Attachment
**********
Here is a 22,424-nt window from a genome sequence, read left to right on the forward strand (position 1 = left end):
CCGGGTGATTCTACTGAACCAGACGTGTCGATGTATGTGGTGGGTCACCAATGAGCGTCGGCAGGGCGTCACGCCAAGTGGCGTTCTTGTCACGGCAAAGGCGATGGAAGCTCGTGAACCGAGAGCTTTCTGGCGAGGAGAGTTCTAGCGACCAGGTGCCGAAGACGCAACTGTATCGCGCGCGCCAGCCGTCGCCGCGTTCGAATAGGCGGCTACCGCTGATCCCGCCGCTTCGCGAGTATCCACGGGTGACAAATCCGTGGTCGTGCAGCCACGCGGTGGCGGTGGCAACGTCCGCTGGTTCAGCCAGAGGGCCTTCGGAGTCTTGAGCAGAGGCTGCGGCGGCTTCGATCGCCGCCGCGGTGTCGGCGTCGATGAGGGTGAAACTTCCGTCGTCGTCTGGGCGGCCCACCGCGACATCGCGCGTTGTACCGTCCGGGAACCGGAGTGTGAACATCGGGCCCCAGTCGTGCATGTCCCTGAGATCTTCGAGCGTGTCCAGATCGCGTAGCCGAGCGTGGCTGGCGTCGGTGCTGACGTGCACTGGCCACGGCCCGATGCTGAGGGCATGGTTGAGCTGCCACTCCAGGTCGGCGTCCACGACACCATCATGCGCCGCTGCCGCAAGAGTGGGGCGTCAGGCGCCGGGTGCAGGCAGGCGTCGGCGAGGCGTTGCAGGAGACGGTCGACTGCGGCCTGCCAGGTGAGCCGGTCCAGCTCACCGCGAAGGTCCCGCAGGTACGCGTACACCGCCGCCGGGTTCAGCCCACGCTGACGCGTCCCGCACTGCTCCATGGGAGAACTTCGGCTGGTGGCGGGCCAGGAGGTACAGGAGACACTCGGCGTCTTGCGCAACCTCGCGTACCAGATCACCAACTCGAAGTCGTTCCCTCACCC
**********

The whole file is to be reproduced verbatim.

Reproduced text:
Here is a 22,424-nt window from a genome sequence, read left to right on the forward strand (position 1 = left end):
CCGGGTGATTCTACTGAACCAGACGTGTCGATGTATGTGGTGGGTCACCAATGAGCGTCGGCAGGGCGTCACGCCAAGTGGCGTTCTTGTCACGGCAAAGGCGATGGAAGCTCGTGAACCGAGAGCTTTCTGGCGAGGAGAGTTCTAGCGACCAGGTGCCGAAGACGCAACTGTATCGCGCGCGCCAGCCGTCGCCGCGTTCGAATAGGCGGCTACCGCTGATCCCGCCGCTTCGCGAGTATCCACGGGTGACAAATCCGTGGTCGTGCAGCCACGCGGTGGCGGTGGCAACGTCCGCTGGTTCAGCCAGAGGGCCTTCGGAGTCTTGAGCAGAGGCTGCGGCGGCTTCGATCGCCGCCGCGGTGTCGGCGTCGATGAGGGTGAAACTTCCGTCGTCGTCTGGGCGGCCCACCGCGACATCGCGCGTTGTACCGTCCGGGAACCGGAGTGTGAACATCGGGCCCCAGTCGTGCATGTCCCTGAGATCTTCGAGCGTGTCCAGATCGCGTAGCCGAGCGTGGCTGGCGTCGGTGCTGACGTGCACTGGCCACGGCCCGATGCTGAGGGCATGGTTGAGCTGCCACTCCAGGTCGGCGTCCACGACACCATCATGCGCCGCTGCCGCAAGAGTGGGGCGTCAGGCGCCGGGTGCAGGCAGGCGTCGGCGAGGCGTTGCAGGAGACGGTCGACTGCGGCCTGCCAGGTGAGCCGGTCCAGCTCACCGCGAAGGTCCCGCAGGTACGCGTACACCGCCGCCGGGTTCAGCCCACGCTGACGCGTCCCGCACTGCTCCATGGGAGAACTTCGGCTGGTGGCGGGCCAGGAGGTACAGGAGACACTCGGCGTCTTGCGCAACCTCGCGTACCAGATCACCAACTCGAAGTCGTTCCCTCACCC